Thus prologues present a problem. Nothing should be included that isn't necessary to understanding the story, but necessary information might get skipped if it's in the prologue.

My solution is to write the prologue if it fits, if it speaks to the theme of the story, but isn't necessary to understand the plot. I want a person to be able to read my book from the first chapter to the last chapter and understand everything that happens. However, if they read the prologue, the theme of the story will be more clear from the start. If they don't, the theme may be more cloudy. Theme is a part of story, but it isn't always necessary information. Someone can miss the theme of a book and still understand what's happened and enjoy the story.

For me, prologues are another tool in the box, and I use them when I think I can do it well. What do you think about them? Do you write prologues? If so, to what use do you put them?

Wednesday, January 12, 2011

Writing Update

Well, despite some health issues, I've actually gotten some writing done! I have this urban fantasy, demon hunter story idea (I don't even have a working title yet) and ideas for it keep popping into my head. I can't keep it out, so I might as well write it down! I have a scene, some description, some character interaction and even the vague stirrings of a plot!

I had planned for it to be a short story, maybe a series of short stories, so I either have to figure out where all these bits and pieces fit in a short story format, or decide to make it a book. And then figure out where all these bits and pieces fit in a book format. :D

I've also done a little editing on Sings the Distant Heart. Now, though, I'm stuck at a difficult scene. It's changed completely--in tone and events--because of the character changes I've made. Now I can't seem to wrap my head around it. I'll need to sit down and write out what I'm looking to accomplish with the scene, where it needs to go, and what needs to be included. After that, hopefully, I'll be able to get at least a draft of it down.

I also need to get some stories out on submission. I hate leave them lying around, gathering dust, but I just haven't had the time to see to them. Poor darlings.

Sunday, January 9, 2011

9 Bad Excuses to Not Write Women: Excuse #9

9) I only write what the story requires me to write, and women aren't necessary in my story.

Do you really think that women have nothing to add to your story? Really? Seriously? You don't see any value in having women in your book? You don't think they have something to say or anything to contribute? Okay, I'm not going to argue with you, there are several other posts on this topic that discuss the value of women in genre fiction.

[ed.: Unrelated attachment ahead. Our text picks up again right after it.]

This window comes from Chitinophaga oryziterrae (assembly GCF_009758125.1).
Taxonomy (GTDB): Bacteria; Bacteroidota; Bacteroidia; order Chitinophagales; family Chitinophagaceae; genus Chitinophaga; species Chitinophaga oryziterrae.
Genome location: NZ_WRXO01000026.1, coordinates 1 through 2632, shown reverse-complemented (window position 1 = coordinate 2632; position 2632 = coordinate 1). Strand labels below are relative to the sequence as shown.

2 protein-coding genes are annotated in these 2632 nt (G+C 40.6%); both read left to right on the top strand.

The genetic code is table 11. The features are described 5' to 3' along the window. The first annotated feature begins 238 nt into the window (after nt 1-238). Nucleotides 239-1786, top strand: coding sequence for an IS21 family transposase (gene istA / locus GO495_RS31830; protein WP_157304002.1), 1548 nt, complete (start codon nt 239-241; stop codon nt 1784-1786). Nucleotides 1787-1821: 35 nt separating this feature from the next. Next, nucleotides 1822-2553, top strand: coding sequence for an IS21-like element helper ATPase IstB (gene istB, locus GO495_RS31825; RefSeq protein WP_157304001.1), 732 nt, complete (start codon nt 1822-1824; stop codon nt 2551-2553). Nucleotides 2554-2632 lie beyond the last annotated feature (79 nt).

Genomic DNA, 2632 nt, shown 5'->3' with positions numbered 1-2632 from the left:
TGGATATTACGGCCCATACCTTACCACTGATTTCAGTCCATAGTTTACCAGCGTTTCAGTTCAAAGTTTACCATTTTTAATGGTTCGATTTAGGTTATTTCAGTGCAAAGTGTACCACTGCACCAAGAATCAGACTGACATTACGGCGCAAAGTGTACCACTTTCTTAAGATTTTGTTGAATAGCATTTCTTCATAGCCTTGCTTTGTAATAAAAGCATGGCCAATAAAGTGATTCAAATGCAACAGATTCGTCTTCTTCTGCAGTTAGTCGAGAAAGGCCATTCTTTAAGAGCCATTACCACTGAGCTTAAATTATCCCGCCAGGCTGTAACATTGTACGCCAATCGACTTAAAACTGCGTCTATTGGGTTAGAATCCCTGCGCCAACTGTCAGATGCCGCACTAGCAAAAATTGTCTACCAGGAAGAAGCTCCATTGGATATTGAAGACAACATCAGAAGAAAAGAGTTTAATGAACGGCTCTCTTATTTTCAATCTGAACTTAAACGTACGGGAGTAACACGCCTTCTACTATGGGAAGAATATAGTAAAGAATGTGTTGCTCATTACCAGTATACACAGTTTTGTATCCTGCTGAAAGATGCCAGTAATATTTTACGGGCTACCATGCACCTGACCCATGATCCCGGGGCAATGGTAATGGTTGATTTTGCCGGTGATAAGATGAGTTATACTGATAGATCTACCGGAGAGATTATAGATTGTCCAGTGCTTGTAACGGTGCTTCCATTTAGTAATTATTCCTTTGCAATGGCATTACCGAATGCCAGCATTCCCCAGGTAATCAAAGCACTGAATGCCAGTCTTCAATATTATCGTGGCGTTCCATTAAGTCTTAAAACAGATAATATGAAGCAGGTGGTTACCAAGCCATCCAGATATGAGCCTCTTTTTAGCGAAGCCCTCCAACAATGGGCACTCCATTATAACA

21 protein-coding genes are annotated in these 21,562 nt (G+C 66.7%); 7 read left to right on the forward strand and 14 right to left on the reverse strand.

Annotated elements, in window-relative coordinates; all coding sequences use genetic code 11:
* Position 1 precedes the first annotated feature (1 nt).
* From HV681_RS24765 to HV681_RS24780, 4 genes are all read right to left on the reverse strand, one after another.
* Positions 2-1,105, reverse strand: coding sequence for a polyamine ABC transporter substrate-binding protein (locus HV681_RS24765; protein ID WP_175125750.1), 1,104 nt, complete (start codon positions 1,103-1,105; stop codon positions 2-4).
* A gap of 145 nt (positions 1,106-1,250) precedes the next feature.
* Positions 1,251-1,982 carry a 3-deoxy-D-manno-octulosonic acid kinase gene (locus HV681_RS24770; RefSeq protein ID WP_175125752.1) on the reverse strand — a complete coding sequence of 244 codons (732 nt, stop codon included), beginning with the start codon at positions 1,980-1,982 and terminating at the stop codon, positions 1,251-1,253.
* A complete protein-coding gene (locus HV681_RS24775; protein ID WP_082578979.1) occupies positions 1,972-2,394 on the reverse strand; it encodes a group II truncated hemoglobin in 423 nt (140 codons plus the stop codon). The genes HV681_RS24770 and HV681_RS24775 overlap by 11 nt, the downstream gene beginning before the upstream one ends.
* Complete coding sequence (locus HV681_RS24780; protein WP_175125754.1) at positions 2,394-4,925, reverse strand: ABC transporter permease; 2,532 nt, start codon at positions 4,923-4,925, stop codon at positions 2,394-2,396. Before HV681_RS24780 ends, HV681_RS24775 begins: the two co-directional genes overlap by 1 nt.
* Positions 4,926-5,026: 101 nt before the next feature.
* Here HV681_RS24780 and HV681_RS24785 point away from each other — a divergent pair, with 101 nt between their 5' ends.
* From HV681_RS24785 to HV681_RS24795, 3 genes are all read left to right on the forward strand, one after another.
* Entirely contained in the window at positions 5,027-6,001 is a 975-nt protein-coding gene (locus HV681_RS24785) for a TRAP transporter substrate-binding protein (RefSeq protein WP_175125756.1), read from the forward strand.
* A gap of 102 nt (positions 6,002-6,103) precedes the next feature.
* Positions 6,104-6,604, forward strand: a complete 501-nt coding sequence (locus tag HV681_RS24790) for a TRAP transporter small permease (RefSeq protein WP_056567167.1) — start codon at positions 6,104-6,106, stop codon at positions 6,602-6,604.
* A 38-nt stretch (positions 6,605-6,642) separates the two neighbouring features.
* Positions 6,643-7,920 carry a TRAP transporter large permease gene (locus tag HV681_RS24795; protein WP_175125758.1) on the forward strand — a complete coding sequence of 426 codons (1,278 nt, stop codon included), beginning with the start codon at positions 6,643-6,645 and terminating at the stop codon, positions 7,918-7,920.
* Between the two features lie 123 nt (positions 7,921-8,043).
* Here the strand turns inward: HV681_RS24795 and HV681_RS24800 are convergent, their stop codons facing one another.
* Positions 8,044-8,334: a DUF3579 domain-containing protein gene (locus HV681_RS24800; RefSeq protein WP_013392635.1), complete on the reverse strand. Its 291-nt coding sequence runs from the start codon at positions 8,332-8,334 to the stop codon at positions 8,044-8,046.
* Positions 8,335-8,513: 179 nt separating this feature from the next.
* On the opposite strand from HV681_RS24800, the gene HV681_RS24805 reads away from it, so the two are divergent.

Just let me ask you this: does your story require readers? Do you want women to buy your book? Female characters are probably a good bet in any story you want women to read. These days, most of the women I know are growing increasingly tired of seeing so little of themselves reflected in their reading material.

Last Excuse

So, that's the end of the series. I hope you found it enjoyable, or at least vaguely interesting. ;) What are your thoughts on women in fiction? Big question, I know, so let's break it down to this: Who is your favorite female character in genre fiction?

Monday, January 3, 2011

9 Bad Excuses to Not Write Women: Excuse #8

8) I don't know if I can write women believably.

If you can write dragons, aliens, dwarves and men from a myriad of different cultures/planets, you can write women. The problem, I think, is that the definition of “woman” is somewhat in question. By that, I mean that there are a lot of different definitions out there, and we're very aware of that, whereas the varying definitions of “man” are quieter at the moment. (Though, there are just as many of them.)

To write women, just stop worrying about it and write a character, like any other. Step into her shoes the way you would step into any of your male characters. What are her concerns? What are her goals? How does society view her? How does she view society? These are the same questions you should ask all your characters. If you stop thinking about her as “a woman” and start thinking about her like any other character, her personality will start to show through.

And remember that you're writing the women of your society. These are not today's women, they are not--unless you want them to be--your sisters, mothers, aunts or daughters. They should be shaped by the culture in which they live, they may agree or disagree with that culture, but who they are will revolve around their experience in your culture.

Last Excuse | Next Excuse